Kiefer et al. describe dietary restraint (DR) as the desire to restrict food intake in order to lose or maintain weight. This may seem like a good thing to those who are trying to lose weight, but letting your mind fixate on it can cause the long-term outcome to be far from good.

In other words, you may be thinking about what you’re eating all the time and how it might make you gain weight. The act of eating may stress you out. You may fixate on eating “good” and “bad” foods and let those foods dictate your mood/thoughts towards yourself. Or, you may get anxious thinking about what you’re going to eat while going out to eat or at a dinner party. Sound like you? No worries, you’re not alone.

Dietary restraint is a topic of interest due to its possible negative impact on our long-term health goals.

Let’s say you’re a 21-year-old college student or a 42-year-old mother of three. You like to exercise and eat well, but you also like to go out on the weekends and you have a consistent hankering for fast food, wine or chocolate (I’m sure you can’t relate). You’re very hard on yourself when it comes to screwing up on your “diet,” and the negative self-talk (I’ll never see my abs, my legs are so jiggly, I can never control what I eat, I’m doomed to be skinny-fat the rest of my life, I can’t do anything right, etc.) is constantly playing inside your head. You think your hard work should be paying off because you exercise and eat well most of the time, but you can’t handle what happens on the weekends or control your thoughts and judgments towards yourself. You can never seem to get your thoughts and your actions under control, and constant frustration with your results ensues.

Dietary restraint has been associated with greater perceived stress along with stress-related physiological factors such as increased cortisol, reduced bone mass, and irregular menstruation. Most people would guess “more stress = not good,” but not many would correlate their daily thoughts with negative health consequences such as these.

Those who are likely to have chronic DR are also likely to have issues with negative body image. To add to the list of problems these individuals may have, a study in adolescents by Sabiston et al. found negative body image to be associated with increased C-reactive protein (CRP) and adverse health effects including increased risk of diabetes and heart disease. These two (DR and body image) go hand-in-hand, and chances are if you’re reading this, you’ve struggled or currently struggle with one or both of these.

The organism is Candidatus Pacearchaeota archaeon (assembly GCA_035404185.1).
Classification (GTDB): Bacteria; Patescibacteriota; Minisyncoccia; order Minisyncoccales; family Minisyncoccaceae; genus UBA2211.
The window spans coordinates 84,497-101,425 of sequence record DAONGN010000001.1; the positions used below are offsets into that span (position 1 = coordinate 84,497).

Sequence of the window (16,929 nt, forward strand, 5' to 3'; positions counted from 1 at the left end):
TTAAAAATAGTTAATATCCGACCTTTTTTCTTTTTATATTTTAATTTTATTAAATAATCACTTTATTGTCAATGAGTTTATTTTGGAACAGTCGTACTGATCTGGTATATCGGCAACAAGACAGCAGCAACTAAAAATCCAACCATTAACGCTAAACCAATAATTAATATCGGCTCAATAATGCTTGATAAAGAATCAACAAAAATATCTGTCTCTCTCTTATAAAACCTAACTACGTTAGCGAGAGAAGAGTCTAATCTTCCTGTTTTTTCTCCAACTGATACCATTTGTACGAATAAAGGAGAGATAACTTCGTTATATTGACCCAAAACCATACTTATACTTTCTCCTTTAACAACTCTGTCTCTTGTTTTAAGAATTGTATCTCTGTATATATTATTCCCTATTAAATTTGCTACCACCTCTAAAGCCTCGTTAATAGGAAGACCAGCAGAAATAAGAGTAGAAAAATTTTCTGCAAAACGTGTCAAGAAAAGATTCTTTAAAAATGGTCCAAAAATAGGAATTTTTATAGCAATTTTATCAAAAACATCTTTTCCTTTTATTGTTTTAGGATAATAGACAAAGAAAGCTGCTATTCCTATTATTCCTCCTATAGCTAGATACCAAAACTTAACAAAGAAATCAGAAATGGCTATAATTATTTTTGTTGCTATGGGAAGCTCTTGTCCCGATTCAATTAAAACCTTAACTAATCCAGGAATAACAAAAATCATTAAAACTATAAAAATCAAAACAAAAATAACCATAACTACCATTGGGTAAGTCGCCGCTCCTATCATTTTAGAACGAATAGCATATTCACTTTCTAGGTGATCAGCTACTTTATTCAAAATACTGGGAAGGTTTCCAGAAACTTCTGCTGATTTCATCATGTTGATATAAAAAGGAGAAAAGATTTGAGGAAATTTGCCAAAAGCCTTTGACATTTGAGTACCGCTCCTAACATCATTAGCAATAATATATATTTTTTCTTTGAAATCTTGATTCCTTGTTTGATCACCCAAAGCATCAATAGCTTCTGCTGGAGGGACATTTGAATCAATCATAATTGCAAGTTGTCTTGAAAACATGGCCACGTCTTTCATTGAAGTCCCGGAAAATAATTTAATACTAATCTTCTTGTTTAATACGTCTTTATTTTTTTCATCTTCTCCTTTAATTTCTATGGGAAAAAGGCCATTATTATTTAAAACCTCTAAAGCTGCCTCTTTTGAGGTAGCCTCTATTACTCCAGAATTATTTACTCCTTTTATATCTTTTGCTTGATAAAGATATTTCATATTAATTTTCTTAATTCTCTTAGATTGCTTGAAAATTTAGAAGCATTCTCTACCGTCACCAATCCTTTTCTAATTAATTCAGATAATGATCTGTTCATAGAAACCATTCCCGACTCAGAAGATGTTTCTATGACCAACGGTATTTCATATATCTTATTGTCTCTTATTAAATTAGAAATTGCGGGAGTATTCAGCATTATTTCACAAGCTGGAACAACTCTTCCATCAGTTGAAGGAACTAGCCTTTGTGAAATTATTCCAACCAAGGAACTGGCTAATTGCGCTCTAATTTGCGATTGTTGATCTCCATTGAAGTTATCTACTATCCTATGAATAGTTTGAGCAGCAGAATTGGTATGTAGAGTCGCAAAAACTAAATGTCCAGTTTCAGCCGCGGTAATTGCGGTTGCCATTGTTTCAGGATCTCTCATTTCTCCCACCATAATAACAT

It is extremely important to start learning about this at a young age – possibly just as important as teaching kids and adults how and what to eat. The mind is a powerful tool. It requires just as much attention and practice to master our thoughts as it does to practice habits to master our actions.

There’s something called an “allostatic load” that is essentially the amount of stress that adds up in your daily life – where dietary restraint makes a big impact if you let it. The heavier your allostatic load, the more chronic stress you experience. Your thoughts have a lot to do with the amount of stress you’re under and how you deal with that stress, and the consequences aren’t just psychological, they’re physical as well.

I like to believe “the body achieves what the mind believes.” Positive attitude = positive results. Negative attitude = negative results. Many successful achievers believe the same. It has been true throughout my experiences and through the experiences of those around me.

No need to pretend you’re calm, cool and collected while you feel the pressure of your everyday life pressing down on you. Work on reducing your daily stressors now and you can thank yourself later.


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Vescovi JD, Scheid JL, Hontscharuk R, De Souza MJ. Cognitive dietary restraint: Impact on bone, menstrual and metabolic status in young women. Physiol Behav. [published online ahead of print April 11, 2008].

Photo: K.C. Green’s Gunshow comic #648